Staff Confessions: Our Favorite Guilty Pleasure Albums

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We seem to have acquired a liking for publicly humiliating ourselves here at Flavorpill — last week, we threw aside our inhibitions and confessed to our favorite literary guilty pleasures, and this week we’re following up with a similar exposé of the dark corners of our record collections. Yes, it’s our favorite musical guilty pleasures, those records that we like to indulge in despite feeling rather uncomfortable when it comes to publicly admitting our liking for them. From cheesy R&B to pop punk and boy bands and — whisper it quietly — even Barenaked Ladies, it’s all here. Feel free to ridicule us as necessary, and if you’re brave enough, admit to your guilty pleasures in the comments section.

“Whatever two-three mixtapes Lil B comes out with on any given week (see Obama Basedgod and Pink Flame this week). This dude walks the line between brilliant and bbbbbbbbbbbbbbbbbbuuuuhdangdangdang, and I’m FINE with that. He sounds like NOTHING ELSE.” — Russ Marshalek, Social Media Director

“Apparently liking Smash Mouth would make me undateable. But you know what? 1997’s Fush Yu Mang is a great record. It’s a shame that the band felt they needed to recreate their ‘Walkin’ On The Sun’ success by just doing version after version of that same novelty pop song. The rest of that debut is more punky and ska and, yes, awesome. I dare you not to sing along to ‘Padrino.'” — Leah Taylor, Group Managing Editor

“I don’t truly believe in guilty pleasures because I don’t actually feel guilty or ashamed of listening to anything, but I get that people might be like ‘Ew, you listen to that?’ With that said, I have a not-so-secret history with boy bands. New Kids on the Block are classic, but my personal favorite boy band album — and also the most overlooked boy band album — is Invincible by 5ive. Middle school pool parties were not complete without at least one full listening of this album. Also, they were collectively dreamier than any American boy band at that time. I also really love ‘Duality’ by Slipknot. There was a time when the line ‘I push my figures into my eyes/ It’s the only thing that dulls the ache,’ like, so totally spoke to me?” — Soma Roy, Editorial Intern

“Mine is Jordan Knight’s first self-titled album from 1999. While I wasn’t ever a fan of him or the New Kids in general, this is early Robin Thicke work (the best songs were written and produced by him and he sang backup vocals). Also, Gotye, still.” — Christina Doehmer, Director of Ad Operations

“Robin Thicke’s The Evolution of Robin Thicke. ‘Lost Without U’ is one of those few songs that can quickly send me between chills of embarrassment and chills of ‘Ohhh myyy.’ Some of the lyrics are elementary, but Mr. Thicke’s falsetto somehow manages to redeem those dumb strings of words. And I’m a big Paula Patton fan, so that helps these singles a ton.” — Alex Kim, Lead Designer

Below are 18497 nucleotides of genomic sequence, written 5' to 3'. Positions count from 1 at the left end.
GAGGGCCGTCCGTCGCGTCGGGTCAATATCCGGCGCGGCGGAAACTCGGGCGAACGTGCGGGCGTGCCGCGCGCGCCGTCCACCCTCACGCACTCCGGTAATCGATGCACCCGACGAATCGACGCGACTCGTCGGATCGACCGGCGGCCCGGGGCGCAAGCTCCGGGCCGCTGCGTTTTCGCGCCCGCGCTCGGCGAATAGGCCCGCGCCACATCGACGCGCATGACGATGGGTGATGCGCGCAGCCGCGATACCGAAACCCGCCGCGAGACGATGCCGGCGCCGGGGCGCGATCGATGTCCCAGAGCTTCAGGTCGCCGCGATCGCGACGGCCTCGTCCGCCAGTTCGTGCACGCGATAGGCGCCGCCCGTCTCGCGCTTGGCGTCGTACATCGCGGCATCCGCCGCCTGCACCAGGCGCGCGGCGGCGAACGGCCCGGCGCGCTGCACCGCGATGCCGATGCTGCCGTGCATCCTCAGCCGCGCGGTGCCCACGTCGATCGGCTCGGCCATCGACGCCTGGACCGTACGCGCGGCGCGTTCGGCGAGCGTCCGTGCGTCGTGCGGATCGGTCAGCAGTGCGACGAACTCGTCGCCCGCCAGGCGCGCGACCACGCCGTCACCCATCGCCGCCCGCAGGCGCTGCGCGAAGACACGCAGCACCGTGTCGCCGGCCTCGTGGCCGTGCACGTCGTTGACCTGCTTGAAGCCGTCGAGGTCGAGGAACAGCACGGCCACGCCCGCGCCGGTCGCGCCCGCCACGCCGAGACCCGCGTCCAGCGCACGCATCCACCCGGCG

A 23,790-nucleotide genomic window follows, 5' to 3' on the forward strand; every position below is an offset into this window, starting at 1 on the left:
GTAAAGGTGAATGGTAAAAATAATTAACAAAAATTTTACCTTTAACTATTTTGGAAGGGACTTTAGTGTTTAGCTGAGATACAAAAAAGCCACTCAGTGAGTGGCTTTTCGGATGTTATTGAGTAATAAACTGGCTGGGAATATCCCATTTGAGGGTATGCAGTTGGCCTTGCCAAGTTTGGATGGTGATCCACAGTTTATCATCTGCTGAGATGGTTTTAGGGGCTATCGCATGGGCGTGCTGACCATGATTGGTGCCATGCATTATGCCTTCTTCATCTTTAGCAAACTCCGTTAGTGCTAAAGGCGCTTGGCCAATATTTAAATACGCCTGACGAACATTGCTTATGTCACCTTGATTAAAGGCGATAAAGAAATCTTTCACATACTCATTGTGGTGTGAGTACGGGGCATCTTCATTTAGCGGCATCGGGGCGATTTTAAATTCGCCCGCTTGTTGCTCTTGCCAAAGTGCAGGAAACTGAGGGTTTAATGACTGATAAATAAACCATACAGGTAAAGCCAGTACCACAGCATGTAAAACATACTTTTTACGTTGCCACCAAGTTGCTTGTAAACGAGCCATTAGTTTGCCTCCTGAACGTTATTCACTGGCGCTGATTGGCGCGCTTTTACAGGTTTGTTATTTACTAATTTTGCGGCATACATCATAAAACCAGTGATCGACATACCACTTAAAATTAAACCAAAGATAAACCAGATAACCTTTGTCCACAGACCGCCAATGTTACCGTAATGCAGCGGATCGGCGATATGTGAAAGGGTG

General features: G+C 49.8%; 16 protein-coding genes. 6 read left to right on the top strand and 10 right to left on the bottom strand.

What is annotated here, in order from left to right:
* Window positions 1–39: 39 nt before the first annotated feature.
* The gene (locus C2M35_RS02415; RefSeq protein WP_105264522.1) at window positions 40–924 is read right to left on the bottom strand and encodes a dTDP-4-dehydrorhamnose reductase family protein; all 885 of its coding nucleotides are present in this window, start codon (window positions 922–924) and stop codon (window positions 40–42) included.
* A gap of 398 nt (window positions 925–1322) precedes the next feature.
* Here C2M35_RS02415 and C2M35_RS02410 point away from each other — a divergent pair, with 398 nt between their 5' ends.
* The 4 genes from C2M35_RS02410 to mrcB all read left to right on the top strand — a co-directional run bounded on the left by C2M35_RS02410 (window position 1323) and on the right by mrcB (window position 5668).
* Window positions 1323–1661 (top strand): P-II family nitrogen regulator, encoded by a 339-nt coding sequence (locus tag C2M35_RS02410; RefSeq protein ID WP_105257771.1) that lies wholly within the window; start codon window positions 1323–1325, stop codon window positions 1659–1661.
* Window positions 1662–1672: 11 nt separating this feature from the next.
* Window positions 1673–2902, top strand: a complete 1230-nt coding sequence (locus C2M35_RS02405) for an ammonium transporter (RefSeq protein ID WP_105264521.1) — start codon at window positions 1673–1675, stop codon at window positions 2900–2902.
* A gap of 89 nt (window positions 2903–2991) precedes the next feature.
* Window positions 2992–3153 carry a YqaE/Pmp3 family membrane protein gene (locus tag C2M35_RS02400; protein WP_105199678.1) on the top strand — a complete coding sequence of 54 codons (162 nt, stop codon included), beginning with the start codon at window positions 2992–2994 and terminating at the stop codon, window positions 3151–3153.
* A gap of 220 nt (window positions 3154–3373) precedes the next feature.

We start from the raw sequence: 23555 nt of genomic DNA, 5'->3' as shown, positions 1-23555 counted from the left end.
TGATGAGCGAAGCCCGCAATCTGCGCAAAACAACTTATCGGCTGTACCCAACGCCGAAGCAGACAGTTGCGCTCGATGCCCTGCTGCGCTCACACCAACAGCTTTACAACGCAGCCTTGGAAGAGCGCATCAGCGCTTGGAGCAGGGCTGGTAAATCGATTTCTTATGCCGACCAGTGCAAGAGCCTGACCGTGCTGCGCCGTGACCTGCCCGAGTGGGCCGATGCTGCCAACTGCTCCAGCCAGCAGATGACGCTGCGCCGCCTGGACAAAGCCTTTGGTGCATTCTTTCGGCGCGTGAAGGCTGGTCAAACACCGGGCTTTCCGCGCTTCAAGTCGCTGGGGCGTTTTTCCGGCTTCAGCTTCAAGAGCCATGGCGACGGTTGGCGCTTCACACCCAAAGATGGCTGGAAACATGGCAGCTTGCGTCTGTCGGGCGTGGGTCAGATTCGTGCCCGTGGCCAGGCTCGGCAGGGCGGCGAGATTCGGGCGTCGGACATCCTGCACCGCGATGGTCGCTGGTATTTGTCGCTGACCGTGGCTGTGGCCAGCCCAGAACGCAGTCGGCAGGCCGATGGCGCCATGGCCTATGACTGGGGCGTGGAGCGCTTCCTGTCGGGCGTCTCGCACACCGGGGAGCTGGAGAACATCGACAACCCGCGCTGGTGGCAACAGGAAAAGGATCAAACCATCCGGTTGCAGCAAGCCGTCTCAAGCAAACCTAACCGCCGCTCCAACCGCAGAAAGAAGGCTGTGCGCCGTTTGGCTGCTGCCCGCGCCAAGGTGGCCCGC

“Sade, Lovers Rock; TLC, CrazySexyCool; Janet Jackson, janet. Almost old enough to be classic, but still walking that fine line between right on and wow, really. And can smooth jazz (Sade) ever be anything but a guilty pleasure?” — Claire Cottrell, Design Editor

“Can ‘listening to exclusively depressing music when no one else is listening’ be an answer? Also — I enjoy listening to Coldplay’s A Rush of Blood to the Head. Tough to admit to that one. I hope this is Music Anonymous. [Nope — Public Humiliation Ed.] And have the Walkmen totally sold out yet? I like them, too (see: 80% of their music falling into my first answer).” — Dave Coll, Account Executive

“Anything by The-Dream. This dude is undoubtedly one of the master pop/R&B songwriters/producers of the last decade (see: ‘Baby,’ ‘Single Ladies,’ ‘Umbrella,’ ‘Countdown’), but when he’s writing for himself his inner creep/romantic/sleazebag comes out in a hilarious and awesome way. ‘If you ever make ya girlfriend mad/ Don’t let ya good girl go bad/ Drop five stacks on the make-up bag/ Drop drop five stacks on the make-up bag.'” — Jack Lenehan, Front-End Developer

“I still listen to Barenaked Ladies on the treadmill. Also, nothing is better for long car trips than the original Broadway cast recording of Les Miz. Don’t hate.” — Emily Temple, Literary Editor

“I have entirely made peace with the glossy pop I love: feeling guilty about listening to Lady Gaga or Ace of Base or Nicki Minaj is some serious rock-snob shit. No, what I’m ashamed of is the heaps of anarcho-punk crap I listened to when I was an 18-year-old vegan flirting with radical politics and wearing jeans held together by safety pins. There was Aus-Rotten, MDC, and the cheesiest (and perhaps most famous) band of all: Choking Victim, which eventually morphed into Leftöver Crack. You’ve never heard more simplistic ‘fuck the man’ lyrics in your life, but unfortunately, they’re the first bands I want to listen to when I am feeling those ‘fuck the man’ feelings. Inner 18-year-olds die hard.” — Judy Berman, Deputy Editor

“I’ve been known to have a cheeky listen to the OST of Paint Your Wagon — Clint Eastwood’s voice is something special…” — Oliver Spall, London Social Media Manager

“The first Counting Crows album. Just the first one, mind. It’s shamelessly melodramatic and often self-indulgent, and if I heard it for the first time now I’d probably hate it, but it recalls a certain time in my teens when I loved it and played it to death (often while playing Doom on my old 386). And Adam Duritz does have a way with the occasional lyrical flourish — ‘She has trouble acting normal when she’s nervous’ is a really rather fine way of describing someone with an anxiety disorder. It’s still on my iPod, and I do surreptitiously listen to it on the subway every so often.” — Tom Hawking, Music Editor